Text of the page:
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Money Tip: Christmas and Taxes Don’t Have to Empty the Piggy Bank

My boyfriend Donald and I did our regular balancing of our accounts the other day. We are 30% to our goal of funds we have budgeted for the holidays this year.

What? The Holidays? We just FINISHED the holiday season, why are you talking about it again already??

Well, simple really. By planning now, we’re taking out all the headache and stress out of later. And it’s so simple, ANYONE with determination and a little organization can do it.

Learn how I plan for the holidays each year, a year ahead of time 🙂

Since Donald and I moved in together, I had to adjust my usual Christmas planning budget to account for the additional family, and now the new travel expenses we’ll have to visit his family in Texas every year. But the bonus of this is, he’s also taking on half of the budget from his own salary.  That way we’re both planning ahead and sharing in the expense.

It’s truly a simple concept to save for expected expenses.  People should take more advantage of this method for things they know they’ll have to have money for in the future.  Some immediate examples I can think of include:

  • Car insurance dues
  • Needed automobile maintenance such as new tires
  • Holidays (or birthdays and anniversaries)
  • Fuel oil fill-ups or septic clean-outs
  • New used vehicle (or brand new vehicle, if that’s your thing)

A lot of these you can get a really close estimate to how much you’re going to need to budget for.  For me, I know where I buy my tires from a wholesale tire joint, and I know the type of tires I’m going to need.  I called ahead of time to get a price, and maybe budgeted for $50 more than that, knowing I would want to replace them in 2 years.

So I had my price, my time-frame, and could easily figure out how much per paycheck to put away.  Once the time came for the new tires, I already had the money available, so no debt is accrued.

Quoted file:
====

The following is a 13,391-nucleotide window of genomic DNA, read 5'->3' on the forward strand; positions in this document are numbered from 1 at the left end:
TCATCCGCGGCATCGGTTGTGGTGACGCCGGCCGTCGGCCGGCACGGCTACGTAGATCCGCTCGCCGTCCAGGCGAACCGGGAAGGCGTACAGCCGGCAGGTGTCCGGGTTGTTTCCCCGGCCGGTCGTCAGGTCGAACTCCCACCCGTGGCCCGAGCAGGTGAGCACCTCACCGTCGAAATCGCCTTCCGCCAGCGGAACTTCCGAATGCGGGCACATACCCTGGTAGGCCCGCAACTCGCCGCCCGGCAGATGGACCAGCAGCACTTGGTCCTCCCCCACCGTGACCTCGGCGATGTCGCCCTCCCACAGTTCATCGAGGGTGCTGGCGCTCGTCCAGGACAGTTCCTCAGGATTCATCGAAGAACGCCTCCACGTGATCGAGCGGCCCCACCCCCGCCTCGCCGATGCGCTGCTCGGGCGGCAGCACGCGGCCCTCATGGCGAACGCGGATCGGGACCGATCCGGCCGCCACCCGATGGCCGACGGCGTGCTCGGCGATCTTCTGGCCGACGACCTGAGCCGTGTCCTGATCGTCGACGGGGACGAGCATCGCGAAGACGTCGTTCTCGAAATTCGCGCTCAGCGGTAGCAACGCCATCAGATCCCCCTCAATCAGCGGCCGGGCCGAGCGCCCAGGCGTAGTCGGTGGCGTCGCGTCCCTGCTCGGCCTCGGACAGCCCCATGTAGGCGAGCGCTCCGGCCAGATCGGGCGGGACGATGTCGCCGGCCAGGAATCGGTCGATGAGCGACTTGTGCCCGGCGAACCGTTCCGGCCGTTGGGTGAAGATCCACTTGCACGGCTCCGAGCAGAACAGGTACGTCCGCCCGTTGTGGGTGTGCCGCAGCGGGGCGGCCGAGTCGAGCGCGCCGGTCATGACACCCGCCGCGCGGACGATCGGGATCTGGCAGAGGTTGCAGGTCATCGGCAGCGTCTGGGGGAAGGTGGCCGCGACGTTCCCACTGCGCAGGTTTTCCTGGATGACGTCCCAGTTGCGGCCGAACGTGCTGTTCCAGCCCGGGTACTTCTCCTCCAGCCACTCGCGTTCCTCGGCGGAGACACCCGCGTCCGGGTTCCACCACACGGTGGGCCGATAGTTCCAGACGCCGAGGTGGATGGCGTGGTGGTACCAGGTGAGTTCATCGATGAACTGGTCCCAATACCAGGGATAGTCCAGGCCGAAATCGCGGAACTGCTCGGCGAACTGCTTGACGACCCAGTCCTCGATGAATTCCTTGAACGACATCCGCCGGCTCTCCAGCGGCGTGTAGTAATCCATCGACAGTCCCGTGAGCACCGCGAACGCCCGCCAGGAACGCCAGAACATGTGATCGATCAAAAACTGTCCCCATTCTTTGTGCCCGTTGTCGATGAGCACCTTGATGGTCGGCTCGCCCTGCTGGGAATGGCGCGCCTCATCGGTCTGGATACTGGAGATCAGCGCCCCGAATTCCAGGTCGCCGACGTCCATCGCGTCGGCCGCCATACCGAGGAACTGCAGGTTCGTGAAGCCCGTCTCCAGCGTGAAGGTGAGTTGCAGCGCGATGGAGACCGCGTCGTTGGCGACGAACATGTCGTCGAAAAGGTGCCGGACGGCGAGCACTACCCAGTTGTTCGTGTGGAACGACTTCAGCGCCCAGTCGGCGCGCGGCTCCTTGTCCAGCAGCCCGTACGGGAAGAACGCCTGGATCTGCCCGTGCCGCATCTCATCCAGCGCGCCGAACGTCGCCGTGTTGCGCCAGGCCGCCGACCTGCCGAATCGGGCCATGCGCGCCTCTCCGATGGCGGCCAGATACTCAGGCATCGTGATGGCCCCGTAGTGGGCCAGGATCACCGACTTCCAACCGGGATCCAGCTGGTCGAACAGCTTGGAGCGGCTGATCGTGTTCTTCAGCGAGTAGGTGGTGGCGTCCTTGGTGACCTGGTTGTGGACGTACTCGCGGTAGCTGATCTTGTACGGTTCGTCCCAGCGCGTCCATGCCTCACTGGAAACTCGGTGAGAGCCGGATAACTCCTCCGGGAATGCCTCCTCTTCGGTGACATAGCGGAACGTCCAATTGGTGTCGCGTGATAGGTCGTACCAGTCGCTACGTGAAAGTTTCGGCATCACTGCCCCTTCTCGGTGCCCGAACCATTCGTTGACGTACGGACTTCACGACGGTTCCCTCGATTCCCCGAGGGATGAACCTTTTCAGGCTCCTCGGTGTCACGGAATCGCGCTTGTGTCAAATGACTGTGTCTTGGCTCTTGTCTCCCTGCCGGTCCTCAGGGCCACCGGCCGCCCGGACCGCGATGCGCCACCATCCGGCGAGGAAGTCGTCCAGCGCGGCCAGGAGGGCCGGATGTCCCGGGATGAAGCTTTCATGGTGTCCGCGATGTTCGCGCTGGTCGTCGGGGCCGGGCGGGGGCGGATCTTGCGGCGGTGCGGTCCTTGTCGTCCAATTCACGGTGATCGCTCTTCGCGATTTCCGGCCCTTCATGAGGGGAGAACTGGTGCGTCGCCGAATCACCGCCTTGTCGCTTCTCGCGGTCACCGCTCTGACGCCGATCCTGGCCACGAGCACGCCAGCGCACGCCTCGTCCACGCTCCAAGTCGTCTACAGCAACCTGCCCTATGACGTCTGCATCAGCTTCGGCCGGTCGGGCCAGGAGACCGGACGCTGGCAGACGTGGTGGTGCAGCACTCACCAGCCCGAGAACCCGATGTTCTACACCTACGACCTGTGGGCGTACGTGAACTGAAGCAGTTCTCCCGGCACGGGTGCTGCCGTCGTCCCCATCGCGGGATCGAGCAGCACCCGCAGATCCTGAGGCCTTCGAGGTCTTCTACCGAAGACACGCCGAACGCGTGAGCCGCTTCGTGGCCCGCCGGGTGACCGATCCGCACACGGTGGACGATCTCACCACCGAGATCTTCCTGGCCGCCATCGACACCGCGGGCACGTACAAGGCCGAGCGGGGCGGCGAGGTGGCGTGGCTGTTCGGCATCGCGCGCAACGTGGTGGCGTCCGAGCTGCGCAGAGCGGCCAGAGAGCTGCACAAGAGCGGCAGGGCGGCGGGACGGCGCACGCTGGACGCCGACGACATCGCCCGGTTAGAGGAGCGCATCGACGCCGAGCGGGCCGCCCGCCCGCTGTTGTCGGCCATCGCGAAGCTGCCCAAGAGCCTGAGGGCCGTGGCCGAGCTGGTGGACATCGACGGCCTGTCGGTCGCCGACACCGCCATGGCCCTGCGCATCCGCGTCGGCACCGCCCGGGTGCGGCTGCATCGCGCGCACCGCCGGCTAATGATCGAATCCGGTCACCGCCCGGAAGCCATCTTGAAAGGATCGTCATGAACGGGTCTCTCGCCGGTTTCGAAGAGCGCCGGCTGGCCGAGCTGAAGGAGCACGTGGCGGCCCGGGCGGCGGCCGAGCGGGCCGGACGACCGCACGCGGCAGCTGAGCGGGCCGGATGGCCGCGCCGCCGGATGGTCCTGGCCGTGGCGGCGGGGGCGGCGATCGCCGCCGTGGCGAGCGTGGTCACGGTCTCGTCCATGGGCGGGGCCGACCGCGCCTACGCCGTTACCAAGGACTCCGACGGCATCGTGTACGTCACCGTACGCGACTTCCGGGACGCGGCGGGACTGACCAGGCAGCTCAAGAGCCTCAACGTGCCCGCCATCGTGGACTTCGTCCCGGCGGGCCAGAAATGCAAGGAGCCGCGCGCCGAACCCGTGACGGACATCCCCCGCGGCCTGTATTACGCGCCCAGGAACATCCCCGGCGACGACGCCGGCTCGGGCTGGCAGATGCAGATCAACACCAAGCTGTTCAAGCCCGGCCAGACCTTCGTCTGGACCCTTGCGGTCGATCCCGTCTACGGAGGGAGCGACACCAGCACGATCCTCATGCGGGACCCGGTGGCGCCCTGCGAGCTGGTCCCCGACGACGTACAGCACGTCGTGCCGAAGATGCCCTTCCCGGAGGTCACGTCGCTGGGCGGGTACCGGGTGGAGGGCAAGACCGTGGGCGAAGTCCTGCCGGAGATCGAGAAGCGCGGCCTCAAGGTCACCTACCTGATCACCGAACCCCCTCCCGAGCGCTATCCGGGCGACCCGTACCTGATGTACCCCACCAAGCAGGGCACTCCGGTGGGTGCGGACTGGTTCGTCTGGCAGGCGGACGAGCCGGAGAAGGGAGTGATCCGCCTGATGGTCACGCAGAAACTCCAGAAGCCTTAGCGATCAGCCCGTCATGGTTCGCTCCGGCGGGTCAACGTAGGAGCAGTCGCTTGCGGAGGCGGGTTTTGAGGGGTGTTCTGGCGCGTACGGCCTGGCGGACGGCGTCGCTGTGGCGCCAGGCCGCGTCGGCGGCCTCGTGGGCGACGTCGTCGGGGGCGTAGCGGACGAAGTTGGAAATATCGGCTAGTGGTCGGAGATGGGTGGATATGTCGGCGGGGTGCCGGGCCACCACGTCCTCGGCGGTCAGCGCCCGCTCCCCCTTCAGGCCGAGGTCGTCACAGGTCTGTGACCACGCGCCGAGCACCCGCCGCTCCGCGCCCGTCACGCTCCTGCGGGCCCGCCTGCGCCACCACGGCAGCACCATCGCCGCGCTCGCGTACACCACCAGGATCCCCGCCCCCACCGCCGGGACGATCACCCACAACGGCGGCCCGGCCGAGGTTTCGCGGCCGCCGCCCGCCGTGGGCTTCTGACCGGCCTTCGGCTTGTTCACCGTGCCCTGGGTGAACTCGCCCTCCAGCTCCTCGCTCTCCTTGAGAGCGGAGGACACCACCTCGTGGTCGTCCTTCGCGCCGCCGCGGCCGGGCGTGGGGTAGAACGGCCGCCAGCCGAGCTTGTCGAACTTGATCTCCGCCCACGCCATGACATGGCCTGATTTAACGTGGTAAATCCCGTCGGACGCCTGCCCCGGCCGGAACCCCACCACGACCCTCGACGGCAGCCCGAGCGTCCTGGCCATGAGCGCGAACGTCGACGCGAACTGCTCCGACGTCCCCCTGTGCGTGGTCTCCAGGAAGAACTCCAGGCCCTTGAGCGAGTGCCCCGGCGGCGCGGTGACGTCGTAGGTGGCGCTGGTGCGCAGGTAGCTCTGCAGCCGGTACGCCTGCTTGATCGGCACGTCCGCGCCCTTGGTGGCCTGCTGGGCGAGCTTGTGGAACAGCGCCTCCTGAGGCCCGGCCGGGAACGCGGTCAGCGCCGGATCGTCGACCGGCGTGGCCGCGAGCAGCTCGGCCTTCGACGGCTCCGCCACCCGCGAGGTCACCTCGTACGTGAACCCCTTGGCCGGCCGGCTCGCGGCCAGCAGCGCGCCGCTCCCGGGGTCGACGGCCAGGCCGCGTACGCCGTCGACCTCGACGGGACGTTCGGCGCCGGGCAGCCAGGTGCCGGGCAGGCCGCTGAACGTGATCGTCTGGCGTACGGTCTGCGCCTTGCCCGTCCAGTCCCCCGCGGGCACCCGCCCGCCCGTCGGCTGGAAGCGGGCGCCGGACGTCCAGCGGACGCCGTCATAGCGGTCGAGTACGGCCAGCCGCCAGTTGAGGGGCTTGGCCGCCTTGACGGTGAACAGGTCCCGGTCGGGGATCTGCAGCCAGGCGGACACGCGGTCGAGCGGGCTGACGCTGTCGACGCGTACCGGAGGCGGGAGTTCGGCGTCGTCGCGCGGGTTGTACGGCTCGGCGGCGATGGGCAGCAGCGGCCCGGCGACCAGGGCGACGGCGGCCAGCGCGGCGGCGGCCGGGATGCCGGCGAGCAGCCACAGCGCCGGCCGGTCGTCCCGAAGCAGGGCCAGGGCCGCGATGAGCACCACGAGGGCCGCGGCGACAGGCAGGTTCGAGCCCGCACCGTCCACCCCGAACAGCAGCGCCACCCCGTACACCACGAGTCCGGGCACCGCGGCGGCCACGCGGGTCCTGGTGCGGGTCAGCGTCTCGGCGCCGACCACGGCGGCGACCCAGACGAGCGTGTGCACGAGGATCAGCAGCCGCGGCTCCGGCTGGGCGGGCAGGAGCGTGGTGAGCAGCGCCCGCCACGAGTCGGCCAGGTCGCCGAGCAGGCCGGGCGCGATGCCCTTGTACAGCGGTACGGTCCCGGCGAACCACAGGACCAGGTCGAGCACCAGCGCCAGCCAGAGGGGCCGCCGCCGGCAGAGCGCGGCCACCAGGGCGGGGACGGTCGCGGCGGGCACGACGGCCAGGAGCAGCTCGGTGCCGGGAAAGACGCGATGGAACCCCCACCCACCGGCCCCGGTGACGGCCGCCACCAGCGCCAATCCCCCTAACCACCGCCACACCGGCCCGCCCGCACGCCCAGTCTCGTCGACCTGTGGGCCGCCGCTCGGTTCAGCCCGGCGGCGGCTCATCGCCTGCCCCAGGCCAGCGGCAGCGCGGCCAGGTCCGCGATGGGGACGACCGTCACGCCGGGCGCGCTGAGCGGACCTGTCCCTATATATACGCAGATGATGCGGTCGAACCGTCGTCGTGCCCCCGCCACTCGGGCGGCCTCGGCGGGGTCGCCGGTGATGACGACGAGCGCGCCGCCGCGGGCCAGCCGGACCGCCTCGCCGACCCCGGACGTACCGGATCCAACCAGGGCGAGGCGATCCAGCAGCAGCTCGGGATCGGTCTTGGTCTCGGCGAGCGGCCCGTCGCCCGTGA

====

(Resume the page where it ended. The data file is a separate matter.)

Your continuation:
Easy Steps, because who doesn’t like lists?

  1. Make a list of an item or items you know you’re going to need or want in the future.  You can just use Google Docs or a simple Word file for this.
  2. Figure out or call for estimates for these items, add it to your list
  3. Calculate when you plan to get these items (tires every 2 years?  Holidays once a year?)
  4. Decide how much per paycheck based off of that number that you’ll need to put away to reach your goal.  For example, if I need $500 for new tires, I divide that by 12 months.  If I get paid twice a month, I can divide it by 24 instead to account for the two paychecks each month.
  5. Start auto-saving!  I put all of these in their own separate savings account so I know not to touch that money 🙂  By the time I’m ready for the tires, I can pay for them upfront without the stress or worry.

It really is just that simple, and it’s the same approach I use towards all of my regular bills, from life insurance payments, taxes, holidays, maintenance, etc.

What sort of methods do you have for planning future expenses?  I know my method may not work for everyone, but it’s done wonders for me.

About Crystal Groves, Google+

Crystal Groves is a farmer, web developer, musician, blogger, and personal finance enthusiast from the back hills of Maryland and Pennsylvania. She started Money Drain as a project to encourage people interested in fixing their financial situation to share their stories and learn from the stories of others. We all make mistakes, but in order to change we have to make changes.

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